Conclusion: A positive agenda for change

What I am arguing in this lecture is that psychiatry needs to be self-conscious, self-critical and non-objectifying. Psychiatry needs to be open to the uncertainty of human action, rather than seeking to fix it in its biological substrate. I am trying to release psychiatry from its institutional constraints, so that free of the power strongholds currently vested in biological psychiatry, opportunities for improvements in the treatment of psychiatric clients can be provided.

This may sound like an idealistic agenda. And I think there is a sense it which it could be seen as naïve. Psychiatry has always had a biological bias. Historically there has always been this tendency. However, I think the ideological basis of psychiatry has swung even more strongly towards the biological side over recent years. This imbalance does need to be redressed.

We need a renaissance of what I call a biopsychosocial, rather than a biomedical, understanding of mental illness and its treatment. This approach looks at the whole person, their life and circumstances, and not simply into their brain. Surely it is not such a radical agenda to propose a more complete assessment of people's mental health problems and more recognition of the social and psychological aspects of those problems in the treatments we offer. Of course there is a biological component to mental illness, as there is in all behaviour, whether ‘normal’ or ‘abnormal’. The point is that the kinds of processes that underlie mental illness at the biological level may be no different from those that produce ‘normal’ thoughts, feelings and behaviour among people without a diagnosed mental health problem. That is a very different working hypothesis than mainstream psychiatry's reductionism and has implications for mental health practice.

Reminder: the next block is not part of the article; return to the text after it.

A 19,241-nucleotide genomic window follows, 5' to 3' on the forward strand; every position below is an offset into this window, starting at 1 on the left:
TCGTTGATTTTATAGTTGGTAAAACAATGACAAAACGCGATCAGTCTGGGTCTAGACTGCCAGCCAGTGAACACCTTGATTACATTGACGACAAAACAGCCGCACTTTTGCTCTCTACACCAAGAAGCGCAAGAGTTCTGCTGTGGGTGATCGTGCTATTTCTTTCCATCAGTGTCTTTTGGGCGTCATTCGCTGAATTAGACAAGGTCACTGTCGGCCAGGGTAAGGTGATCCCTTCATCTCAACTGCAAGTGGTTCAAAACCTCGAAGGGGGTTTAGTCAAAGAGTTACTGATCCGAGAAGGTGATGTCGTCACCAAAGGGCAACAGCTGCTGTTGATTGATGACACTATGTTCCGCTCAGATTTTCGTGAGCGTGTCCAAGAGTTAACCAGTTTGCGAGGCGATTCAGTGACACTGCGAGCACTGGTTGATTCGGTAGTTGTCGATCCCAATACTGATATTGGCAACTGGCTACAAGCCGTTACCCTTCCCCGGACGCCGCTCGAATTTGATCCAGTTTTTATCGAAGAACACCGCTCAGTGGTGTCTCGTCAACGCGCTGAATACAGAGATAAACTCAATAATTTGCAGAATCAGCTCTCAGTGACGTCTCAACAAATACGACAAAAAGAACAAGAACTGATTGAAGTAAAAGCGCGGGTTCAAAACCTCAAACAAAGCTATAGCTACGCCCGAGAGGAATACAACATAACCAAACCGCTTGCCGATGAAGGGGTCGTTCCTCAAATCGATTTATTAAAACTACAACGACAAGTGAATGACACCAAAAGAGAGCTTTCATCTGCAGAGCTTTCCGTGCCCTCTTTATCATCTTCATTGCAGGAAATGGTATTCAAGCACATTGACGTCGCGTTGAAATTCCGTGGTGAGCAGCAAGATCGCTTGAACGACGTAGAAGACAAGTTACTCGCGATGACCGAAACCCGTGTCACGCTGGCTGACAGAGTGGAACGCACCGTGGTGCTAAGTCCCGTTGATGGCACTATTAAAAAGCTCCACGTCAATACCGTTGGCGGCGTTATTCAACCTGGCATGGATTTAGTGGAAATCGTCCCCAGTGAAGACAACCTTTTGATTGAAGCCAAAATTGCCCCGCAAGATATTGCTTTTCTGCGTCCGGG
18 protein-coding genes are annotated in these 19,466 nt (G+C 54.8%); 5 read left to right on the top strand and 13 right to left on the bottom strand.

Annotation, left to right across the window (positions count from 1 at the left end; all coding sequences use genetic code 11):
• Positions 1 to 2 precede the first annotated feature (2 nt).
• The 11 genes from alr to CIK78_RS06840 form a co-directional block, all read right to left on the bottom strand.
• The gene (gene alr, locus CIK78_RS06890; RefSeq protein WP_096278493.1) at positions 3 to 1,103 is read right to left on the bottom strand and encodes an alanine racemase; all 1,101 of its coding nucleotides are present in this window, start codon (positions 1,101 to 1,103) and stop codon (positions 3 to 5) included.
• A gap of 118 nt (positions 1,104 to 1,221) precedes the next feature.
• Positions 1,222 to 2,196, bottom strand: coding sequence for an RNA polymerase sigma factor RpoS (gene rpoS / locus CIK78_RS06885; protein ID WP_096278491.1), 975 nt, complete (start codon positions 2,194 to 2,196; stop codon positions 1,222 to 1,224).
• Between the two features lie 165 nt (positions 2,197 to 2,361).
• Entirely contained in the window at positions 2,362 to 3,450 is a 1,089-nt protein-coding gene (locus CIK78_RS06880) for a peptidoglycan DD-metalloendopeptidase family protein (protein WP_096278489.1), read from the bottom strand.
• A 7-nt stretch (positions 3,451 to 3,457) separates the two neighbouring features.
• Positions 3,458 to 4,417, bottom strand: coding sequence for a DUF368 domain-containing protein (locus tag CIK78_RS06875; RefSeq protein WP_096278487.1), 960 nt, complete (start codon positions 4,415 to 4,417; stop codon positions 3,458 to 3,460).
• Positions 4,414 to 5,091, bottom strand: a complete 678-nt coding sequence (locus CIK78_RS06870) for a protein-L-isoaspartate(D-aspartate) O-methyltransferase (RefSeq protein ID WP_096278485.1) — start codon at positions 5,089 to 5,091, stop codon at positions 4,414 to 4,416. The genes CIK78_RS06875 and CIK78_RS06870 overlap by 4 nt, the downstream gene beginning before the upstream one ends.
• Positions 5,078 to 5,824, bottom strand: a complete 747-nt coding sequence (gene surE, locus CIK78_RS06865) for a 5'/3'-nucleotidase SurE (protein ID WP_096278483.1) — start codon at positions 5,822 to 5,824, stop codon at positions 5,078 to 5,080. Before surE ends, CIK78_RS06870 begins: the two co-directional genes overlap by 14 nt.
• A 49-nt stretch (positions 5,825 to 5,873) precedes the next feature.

The implications for clients are that services should become more personal and more attempt should be made to understand their problems. Treatments should become less reliant on physical approaches, such as ECT and medication. The expertise of users and survivors of mental health services will be acknowledged. There will be more awareness of how a biomedical orthodoxy imposes a particular worldview.

Anti-psychiatry came to have a poor reputation. Critical psychiatry needs to recognise its roots in ant-psychiatry but to move on to its positive agenda.

One of the ways in which there may be a shift in the directions I have described is to recognise the value of critical thinking. I have tried to make this case in this lecture. Critical thinking should be seen as a positive force. We can learn how to think critically, and as a theory we can rethink the basis of psychiatric practice. I hope I have managed to encourage you in your critical thinking about psychiatry.